Further, there was evidence offered at trial that, if viewed in the light most favorable to the Commonwealth, would allow the jury to find that the Commonwealth had proved that the Defendant possessed these items for illegal purposes. Trooper Keith Sobecki testified that spoons do not typically have burn marks on the bottom unless it has been used to heat something up and that the spoon's presence alongside needles suggests illegal activity was taking place. See Tr. at 16. Trooper Sobecki also testified that the Defendant, in response to his question whether the Defendant knew what those items were for, said that "he was a genius and he used heroin approximately two weeks ago." Id. Trooper Fink testified that the spoon had residue on the top and black burn marks on the bottom, which is consistent with what you would find with someone that's using heroin. See Tr. at 43. Trooper Fink also testified that the needles that were offered as evidence appeared to have been used because one had a bit of blood or red coagulation on its tip and the safety caps were discarded. See id. at 44. The Defendant testified and tried to explain that the items were used for working on electronics or models and that he was "being sarcastic about stuff when he told the Troopers that he had done heroin two weeks prior. See id. at 50. Despite such explanation, there was sufficient evidence presented in the Commonwealth's case-in-chief that would allow the jury to find that the items possessed by defendant were used or intended to be used with a controlled substance and that those items are drug paraphernalia, as defined above. Therefore, this Court did not err in denying the Defendant's Post-Sentence Motion for Judgment of Acquittal.

Issue #3: Weight of the Evidence

Defendant next argues that this Court erred when it denied Defendant's Post-Sentence Motion for a New Trial because the weight of the evidence presented at trial did not prove his guilt beyond a reasonable doubt.

A verdict is against the weight of the evidence where it is "so contrary to the evidence as to shock one's sense of justice and make the award of a new trial imperative." Commonwealth v. Hudson, 955 A.2d 1031, 1035 (Pa.Super. Ct. 2008). Our Supreme Court has set forth the standard of review on this issue:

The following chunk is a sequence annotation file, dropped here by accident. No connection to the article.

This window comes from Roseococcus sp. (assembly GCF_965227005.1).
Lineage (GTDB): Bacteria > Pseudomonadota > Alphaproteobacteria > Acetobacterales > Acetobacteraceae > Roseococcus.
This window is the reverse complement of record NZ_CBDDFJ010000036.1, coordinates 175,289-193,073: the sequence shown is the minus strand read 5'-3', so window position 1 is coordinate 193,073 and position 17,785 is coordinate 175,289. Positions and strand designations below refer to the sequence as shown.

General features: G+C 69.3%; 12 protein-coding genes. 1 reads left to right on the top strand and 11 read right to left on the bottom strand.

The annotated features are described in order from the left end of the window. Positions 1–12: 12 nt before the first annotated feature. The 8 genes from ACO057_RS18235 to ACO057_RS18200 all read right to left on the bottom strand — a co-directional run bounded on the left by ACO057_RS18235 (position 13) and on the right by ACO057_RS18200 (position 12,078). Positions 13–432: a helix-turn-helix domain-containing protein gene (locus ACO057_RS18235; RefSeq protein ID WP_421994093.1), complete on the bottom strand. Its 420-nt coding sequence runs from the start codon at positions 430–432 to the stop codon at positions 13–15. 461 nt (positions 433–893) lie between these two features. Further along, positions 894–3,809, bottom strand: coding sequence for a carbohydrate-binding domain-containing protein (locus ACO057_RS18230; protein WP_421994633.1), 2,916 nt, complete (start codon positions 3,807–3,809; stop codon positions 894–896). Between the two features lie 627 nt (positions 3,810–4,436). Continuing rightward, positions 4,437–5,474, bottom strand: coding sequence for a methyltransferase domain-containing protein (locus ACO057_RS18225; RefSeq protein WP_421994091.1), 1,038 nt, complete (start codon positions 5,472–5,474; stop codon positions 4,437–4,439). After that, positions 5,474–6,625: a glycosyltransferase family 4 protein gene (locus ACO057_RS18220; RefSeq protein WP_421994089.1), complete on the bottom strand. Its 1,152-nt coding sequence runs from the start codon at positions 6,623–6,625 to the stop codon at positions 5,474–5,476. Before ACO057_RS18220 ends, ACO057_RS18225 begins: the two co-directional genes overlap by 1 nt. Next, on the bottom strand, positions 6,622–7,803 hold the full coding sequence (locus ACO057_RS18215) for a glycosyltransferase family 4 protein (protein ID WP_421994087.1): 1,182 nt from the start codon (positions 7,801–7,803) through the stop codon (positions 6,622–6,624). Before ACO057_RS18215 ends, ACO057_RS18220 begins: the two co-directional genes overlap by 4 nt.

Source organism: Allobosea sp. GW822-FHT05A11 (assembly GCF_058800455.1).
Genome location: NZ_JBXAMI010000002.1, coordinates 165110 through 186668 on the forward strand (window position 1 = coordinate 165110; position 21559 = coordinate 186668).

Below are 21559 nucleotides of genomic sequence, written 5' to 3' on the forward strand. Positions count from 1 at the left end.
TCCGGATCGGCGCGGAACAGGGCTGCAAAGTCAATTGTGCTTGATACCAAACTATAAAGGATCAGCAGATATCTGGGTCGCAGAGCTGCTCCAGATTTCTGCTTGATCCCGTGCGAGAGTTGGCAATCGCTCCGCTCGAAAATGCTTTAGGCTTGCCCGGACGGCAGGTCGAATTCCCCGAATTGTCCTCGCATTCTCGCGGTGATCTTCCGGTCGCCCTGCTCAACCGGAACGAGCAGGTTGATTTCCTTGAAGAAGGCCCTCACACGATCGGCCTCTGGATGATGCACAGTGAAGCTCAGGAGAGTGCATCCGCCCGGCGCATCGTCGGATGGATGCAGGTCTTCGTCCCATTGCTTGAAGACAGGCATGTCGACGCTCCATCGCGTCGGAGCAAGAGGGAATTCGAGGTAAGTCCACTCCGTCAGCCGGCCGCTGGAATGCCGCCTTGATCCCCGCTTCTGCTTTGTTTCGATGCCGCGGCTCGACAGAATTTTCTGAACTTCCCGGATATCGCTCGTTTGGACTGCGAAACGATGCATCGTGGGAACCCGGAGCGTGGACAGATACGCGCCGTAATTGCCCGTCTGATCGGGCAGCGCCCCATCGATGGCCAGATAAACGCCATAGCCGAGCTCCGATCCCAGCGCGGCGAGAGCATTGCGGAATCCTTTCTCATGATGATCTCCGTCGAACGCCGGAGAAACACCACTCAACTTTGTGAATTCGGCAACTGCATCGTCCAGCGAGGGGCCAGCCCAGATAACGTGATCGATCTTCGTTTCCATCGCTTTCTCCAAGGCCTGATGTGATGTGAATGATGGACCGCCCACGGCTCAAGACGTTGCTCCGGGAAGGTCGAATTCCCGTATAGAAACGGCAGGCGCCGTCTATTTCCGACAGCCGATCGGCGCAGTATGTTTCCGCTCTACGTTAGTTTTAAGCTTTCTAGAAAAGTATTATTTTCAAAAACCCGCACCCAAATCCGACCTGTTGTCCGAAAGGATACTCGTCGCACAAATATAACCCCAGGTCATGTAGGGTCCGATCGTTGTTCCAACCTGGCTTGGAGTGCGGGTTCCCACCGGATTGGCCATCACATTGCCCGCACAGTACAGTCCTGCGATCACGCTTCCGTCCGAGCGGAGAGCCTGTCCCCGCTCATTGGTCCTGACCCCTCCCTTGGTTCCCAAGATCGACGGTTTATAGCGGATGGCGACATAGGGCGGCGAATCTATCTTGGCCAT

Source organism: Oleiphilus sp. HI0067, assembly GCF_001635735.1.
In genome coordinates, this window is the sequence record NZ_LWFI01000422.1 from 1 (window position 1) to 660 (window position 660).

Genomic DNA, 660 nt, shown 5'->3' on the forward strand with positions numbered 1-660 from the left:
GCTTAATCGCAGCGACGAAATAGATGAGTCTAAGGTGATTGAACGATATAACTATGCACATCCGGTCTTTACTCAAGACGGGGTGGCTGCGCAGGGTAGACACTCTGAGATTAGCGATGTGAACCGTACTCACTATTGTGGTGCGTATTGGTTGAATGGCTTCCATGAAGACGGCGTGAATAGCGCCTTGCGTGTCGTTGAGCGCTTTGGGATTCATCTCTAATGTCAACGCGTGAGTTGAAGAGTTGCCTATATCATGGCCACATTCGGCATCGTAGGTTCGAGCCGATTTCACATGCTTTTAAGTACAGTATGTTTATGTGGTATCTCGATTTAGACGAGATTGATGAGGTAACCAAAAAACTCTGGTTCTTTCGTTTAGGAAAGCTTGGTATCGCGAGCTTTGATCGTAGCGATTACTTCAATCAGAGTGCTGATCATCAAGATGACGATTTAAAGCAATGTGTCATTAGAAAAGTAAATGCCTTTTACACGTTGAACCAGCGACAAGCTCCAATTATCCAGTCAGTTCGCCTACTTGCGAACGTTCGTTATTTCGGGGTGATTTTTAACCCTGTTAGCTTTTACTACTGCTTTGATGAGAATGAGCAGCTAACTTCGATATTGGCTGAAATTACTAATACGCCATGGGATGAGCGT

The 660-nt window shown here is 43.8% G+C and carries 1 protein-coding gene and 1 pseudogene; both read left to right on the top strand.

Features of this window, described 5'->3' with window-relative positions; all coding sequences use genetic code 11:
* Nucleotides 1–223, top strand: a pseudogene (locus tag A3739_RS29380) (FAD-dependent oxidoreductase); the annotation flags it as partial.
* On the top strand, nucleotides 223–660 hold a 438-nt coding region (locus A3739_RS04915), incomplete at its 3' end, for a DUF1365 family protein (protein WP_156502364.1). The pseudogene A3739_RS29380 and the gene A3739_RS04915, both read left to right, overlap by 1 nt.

A motion for a new trial alleging that the verdict was against the weight of the evidence is addressed to the discretion of the trial court. An appellate court, therefore, reviews the exercise of discretion, not the underlying question whether the verdict is against the weight of the evidence. The factfinder is free to believe all, part, or none of the evidence and to determine the credibility of the witnesses. The trial court will award a new trial only when the jury's verdict is so contrary to the evidence as to shock one's sense of justice.

Commonwealth v. Diggs, 949 A.2d 873, 879-80 (Pa. 2008). It is axiomatic that the jury is entitled to believe "all, part, or none of the evidence, and credibility determinations rest solely within the purview of the fact-finder." Commonwealth v. Treiber, 874 A.2d 26, 30 (Pa. 2005). A jury is not obligated to believe any testimony and the weight to be ascribed to testimonial or documentary evidence presented is a determination resting solely with the finder of fact. See Commonwealth v. Flor, 998 A.2d 606, 626 (Pa. 2010). A new trial is not properly granted based upon "a mere conflict in the testimony" and must be based on more than a reassessment of the C?G5 credibility of witnesses. Commonwealth v. Brace, 916 A.2d 657, 665 (Pa.Super. Ct. 2007). The Court is not sitting as a thirteenth juror. See id. Rather, the Court must determine that "notwithstanding all the facts, certain facts are so clearly of greater weight that to ignore them or to give them equal weight with all the facts is to deny justice." Id. (citing Commonwealth v. Widmer, 744 A.2d 745, 751-52 (Pa. 2000)).

This Court does not find that the Defendant's conviction is "so contrary to the evidence as to shock one's sense of justice and make the award of a new trial imperative." As described above, Trooper Sobecki testified as to the syringes and spoon with a burnt bottom being found in the Defendant's home. When questioned by Trooper Sobecki about the items, the Defendant admitted to having used heroin two weeks prior. Trooper Fink testified that the burnt bottom of the spoon is consistent with someone having used the spoon to heat up heroin for injecting it into his body. This Court will not second-guess the findings of the jury as to the weight it gave to the testimony and evidence offered during the trial and its determination that the Defendant is guilty of this crime. The jury's findings were reasonable given the evidence presented to it at trial and were not "so contrary to the evidence to shock one's sense of justice." Therefore, this Court did not err in denying the Defendant's Post-Sentence Motion for New Trial.

CONCLUSION

Trial courts have the discretion to permit individuals who have specialized knowledge in a subject under investigation to testify as an expert witness. Trooper Fink, based on his formal training and his experience's specialized knowledge on the topic of drug investigations and specifically those regarding heroin, and therefore this Court had the discretion to allow him to testify at the Defendant's jury trial. Further, the evidence offered at trial was sufficient for the jury to find that the Commonwealth had proved each element of the crime beyond a reasonable doubt and the Defendant's conviction was not so contrary to the evidence to shock one's sense of justice. Therefore, this Court did not err in permitting Trooper Fink to testify nor in denying Defendant's Motion for Judgment of Acquittal and Motion for New Trial and this Court respectfully requests that the Superior Court dismiss the appeal of the Defendant.